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National Association of Street Vendors of India NASVI

WhatsApp Image 2023-10-28 at 3.16.14 PM

Policy for street vendors: Chief Secretary appears in High Court

Via Indian Express

You are overburdening the court and wasting our time –

Chief Secretary KK Sharma appeared before Delhi High Court Friday in response to summons issued in a contempt of court case for failing to take steps to implement the Street Vendors (Protection of Livelihood and Regulation of Street Vending) Act.
A bench of Justice Manmohan had in October summoned Delhi top’s bureaucrat Sharma to be personally present in court. “Your government doesn’t care if the chief secretary is called for contempt and sent to jail?” asked the bench and told Sharma to “get the work done”.

The bench observed that the Act for vendors was notified in November 2014 on court orders. Under the Act, the rules should have been notified within six months. Street vendors filed two contempt pleas through advocate N M Popli on grounds that the government had failed to notify the rules.

“It seems that this administration only reacts to crises. I can create one for you if you want. Should I summon the deputy chief minister? Will you work then?” asked the court, warning, “A senior officer may go to jail because of the default of the administration.”
Street vendors in Delhi are required to take approval from town vending committee (TVC) constituted under the Act. Since the rules have not been made, the vendors claim they are facing problems.

“There is chaos on the roads. What are you doing?” asked the bench.

Additional standing counsel Naushad Khan and Devesh Singh told the court several representations had been filed with the government, raising objections to the street vendor policy, which were being considered.

Responding to the court’s query, Sharma admitted thousands of representations had been filed by hawkers’ committees, local political committees and others, and it had delayed the process. The court commented the objections could have been resolved by calling a meeting of all stakeholders.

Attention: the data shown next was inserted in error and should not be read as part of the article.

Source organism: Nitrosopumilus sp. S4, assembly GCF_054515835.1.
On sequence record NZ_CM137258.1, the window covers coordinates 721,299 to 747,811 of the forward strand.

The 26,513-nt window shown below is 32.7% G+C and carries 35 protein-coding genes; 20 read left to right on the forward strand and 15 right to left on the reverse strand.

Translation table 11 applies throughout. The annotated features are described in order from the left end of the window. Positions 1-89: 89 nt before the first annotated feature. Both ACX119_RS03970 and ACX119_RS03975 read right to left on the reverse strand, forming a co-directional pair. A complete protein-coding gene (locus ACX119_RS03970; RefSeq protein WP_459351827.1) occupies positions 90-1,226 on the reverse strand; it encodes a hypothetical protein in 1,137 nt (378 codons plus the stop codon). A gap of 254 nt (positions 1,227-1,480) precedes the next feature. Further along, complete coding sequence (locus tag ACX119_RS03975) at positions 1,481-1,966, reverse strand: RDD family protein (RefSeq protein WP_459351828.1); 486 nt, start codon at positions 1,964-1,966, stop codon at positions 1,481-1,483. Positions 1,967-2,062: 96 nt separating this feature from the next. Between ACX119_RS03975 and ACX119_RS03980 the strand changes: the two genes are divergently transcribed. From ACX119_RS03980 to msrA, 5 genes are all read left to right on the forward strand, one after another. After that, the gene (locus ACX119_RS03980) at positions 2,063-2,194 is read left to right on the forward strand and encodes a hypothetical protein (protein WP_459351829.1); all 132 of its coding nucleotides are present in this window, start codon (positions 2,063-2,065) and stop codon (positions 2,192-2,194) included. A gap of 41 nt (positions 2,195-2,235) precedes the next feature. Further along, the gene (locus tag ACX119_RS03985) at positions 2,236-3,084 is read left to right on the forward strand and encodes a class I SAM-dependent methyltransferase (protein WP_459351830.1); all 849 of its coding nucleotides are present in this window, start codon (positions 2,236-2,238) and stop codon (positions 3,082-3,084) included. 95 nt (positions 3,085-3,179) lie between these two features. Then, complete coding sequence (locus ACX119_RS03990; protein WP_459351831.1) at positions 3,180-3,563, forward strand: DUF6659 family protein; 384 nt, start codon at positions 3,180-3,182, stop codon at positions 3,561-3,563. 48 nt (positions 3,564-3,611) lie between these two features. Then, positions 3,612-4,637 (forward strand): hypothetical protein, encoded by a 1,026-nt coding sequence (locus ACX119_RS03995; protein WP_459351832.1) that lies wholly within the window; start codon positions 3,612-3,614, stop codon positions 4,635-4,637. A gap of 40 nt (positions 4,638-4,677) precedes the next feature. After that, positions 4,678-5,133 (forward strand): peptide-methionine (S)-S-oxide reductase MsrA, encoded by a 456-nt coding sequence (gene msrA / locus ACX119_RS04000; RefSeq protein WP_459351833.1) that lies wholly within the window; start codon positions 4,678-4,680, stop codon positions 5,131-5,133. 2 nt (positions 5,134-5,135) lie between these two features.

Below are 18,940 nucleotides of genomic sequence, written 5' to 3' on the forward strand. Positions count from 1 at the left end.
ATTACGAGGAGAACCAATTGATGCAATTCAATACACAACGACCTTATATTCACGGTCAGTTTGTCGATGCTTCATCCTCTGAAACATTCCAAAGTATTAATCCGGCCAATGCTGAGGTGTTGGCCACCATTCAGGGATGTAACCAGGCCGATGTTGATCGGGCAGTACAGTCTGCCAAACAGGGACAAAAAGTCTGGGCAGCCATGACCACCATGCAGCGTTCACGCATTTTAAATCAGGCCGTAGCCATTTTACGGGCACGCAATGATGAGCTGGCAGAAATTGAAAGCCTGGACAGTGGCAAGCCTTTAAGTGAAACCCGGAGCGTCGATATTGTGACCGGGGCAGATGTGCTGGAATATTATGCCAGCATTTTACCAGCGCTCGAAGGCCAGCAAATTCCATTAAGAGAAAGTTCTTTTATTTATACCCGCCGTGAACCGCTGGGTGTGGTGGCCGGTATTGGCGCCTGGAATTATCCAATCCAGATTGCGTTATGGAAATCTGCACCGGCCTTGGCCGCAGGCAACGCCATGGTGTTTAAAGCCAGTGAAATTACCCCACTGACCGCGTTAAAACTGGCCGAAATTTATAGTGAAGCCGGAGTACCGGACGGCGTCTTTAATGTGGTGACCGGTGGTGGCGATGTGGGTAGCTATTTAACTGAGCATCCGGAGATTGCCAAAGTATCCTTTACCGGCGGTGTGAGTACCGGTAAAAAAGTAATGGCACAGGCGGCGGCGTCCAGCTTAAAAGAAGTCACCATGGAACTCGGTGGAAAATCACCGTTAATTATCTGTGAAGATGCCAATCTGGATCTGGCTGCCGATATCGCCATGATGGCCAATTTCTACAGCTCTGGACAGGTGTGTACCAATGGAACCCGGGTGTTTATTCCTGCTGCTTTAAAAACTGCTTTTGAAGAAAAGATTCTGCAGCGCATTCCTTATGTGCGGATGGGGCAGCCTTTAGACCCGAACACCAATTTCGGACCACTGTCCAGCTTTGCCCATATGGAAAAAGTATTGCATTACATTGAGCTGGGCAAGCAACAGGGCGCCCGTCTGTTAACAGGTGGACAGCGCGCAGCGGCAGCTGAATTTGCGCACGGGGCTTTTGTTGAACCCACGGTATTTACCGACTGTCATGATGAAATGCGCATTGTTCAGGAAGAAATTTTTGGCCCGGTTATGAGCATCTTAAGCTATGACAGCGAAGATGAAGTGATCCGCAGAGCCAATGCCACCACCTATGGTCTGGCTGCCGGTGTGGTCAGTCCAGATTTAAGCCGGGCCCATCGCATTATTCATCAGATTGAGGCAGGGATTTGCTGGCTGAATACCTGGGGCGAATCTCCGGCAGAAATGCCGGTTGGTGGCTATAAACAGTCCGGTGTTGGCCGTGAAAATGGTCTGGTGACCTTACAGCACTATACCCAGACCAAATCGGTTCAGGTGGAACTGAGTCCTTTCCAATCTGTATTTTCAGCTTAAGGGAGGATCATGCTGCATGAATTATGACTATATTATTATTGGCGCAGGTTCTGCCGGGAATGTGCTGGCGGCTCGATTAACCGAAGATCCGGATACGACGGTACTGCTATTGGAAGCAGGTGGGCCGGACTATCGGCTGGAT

The bench observed that 1,664 writ petitions had been filed in 2014 by street vendors, seeking interim protection from eviction. “You are overburdening the court and wasting our time. You are making the court inefficient because of your lapses,” said the judge, adding that this was “not the work for courts”.

The court also expressed anger after being shown file notings on the policy by the chief secretary. The scheme for the creation of the TVC had been approved and notified on September 23, but an order was issued on October 26 to hold it in abeyance, without any reasons for the order being recorded in the file.

“I believe we ceased to be Mughal emperors a while ago. How can you just say ‘stop it’? Why were no reasons given for passing this order?” asked the court.

The file noting simply states that “people” had “come to meet” the Minister with objections, without recording the objections raised or the persons raising the objections.

Sharma said “work was being done at all levels”, but nothing had been noted in the files.

“How will your undersecretary know what decision was taken and why? What is this?” asked the bench. Sharma assured the court that the scheme would be notified within 15 days, and the TVCs would be made functional. The court asked the chief secretary to file an affidavit by January 5 on the work done.

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